Origin Story Pt. 2

Last year’s dog agility trials were nothing short of a nightmare for my girlfriend, Chantel. Her dog, Kia, basically failed to obey any of her commands. She was heartbroken. As I watched the events unfold that afternoon, I was interpreting them differently than everyone else. Instead of feelings of embarrassment, despair or shame that one may typically feel in such a situation, I was instead overcome with pride and inspiration. I knew at that moment that I was witnessing something special (I actually wrote about it here) and this past weekend I was proven right.

Now, a year later, Chantel and Kia stood at the start of the agility course again. Anxiety swirled in my stomach as I waited for their run to begin. I had witnessed first-hand how hard she was practicing and how badly she wanted to succeed. While Kia was now more than capable of doing runs such as this, I couldn’t help but be nervous. As their run began I felt like a parent watching their child batting with two out in the bottom of the ninth inning.

My nervousness was quickly replaced by elation. Kia was listening and they were going through the obstacles with relative ease. They finished second in the event, then third in another event the next day. Thinking about her in those runs fills me with an overwhelming sense of pride and happiness. It’s hard to think of a better kind of moment than watching someone you love, succeed at something that they love.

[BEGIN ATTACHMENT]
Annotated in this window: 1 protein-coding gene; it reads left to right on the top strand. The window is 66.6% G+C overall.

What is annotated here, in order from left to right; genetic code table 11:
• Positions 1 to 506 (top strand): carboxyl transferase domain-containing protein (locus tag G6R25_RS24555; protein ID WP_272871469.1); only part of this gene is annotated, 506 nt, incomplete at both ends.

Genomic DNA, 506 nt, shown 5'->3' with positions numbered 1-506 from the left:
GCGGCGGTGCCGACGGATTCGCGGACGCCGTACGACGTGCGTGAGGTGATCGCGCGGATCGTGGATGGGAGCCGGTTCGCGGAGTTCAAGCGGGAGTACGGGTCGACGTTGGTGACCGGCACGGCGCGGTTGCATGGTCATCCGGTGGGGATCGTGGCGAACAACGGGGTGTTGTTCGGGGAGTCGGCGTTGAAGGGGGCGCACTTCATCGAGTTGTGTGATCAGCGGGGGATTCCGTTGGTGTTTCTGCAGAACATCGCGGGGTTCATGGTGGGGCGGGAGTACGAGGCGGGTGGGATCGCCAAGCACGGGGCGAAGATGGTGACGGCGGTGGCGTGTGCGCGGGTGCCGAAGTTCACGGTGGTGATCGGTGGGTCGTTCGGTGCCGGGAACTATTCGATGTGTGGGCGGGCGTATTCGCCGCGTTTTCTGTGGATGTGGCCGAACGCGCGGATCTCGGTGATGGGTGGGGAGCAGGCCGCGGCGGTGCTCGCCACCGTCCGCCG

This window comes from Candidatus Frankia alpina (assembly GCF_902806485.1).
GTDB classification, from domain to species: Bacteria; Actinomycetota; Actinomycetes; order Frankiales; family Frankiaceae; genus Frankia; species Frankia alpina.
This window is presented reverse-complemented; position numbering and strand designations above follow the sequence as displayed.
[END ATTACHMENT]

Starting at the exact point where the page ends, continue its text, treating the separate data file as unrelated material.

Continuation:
To most of the witnesses, it looked like just another great run. They didn’t know how hard it might have been for her to not give up after her previous try. They wouldn’t know how hard or how much she practiced. No, they wouldn’t think of any of these things. They would just think about the outcome, not the whole story leading up to it. As a society, we often judge an individual on the result of the single event, not on how they prepared for it. We don’t appreciate the time, effort, and achievement of just getting there. Becoming vulnerable in such a way is sometimes just as difficult as the thing you are doing.

When something doesn’t go the way we want it to, we always have two choices:
1. Quit
2. Persevere

When it’s hardest to persevere that’s usually when it’s most important to. It’s one thing to quit when it turns out you don’t really care about something. You tried it, it didn’t work, it’s not for you. However, when you fall in love with doing something and you are embarrassed in the big moment, that’s when you’re going to get rocked. Those shortcomings can eat away at you for months, maybe even years. It hurts so much because what you are doing is important to you. When you succeed those failures become a sense of pride. You can look back and see everything you had to overcome. It gives greater meaning to your success.

Unfortunately, you may never accomplish the goal you set out for yourself. There are so many external factors outside of your control that it’s improbable that everything will align for you. That’s why you should focus on the love of doing something and not so much where you want it to take you. Reduce the importance of the big event and increase the importance of being able to do what you love every day. That’s what really matters.

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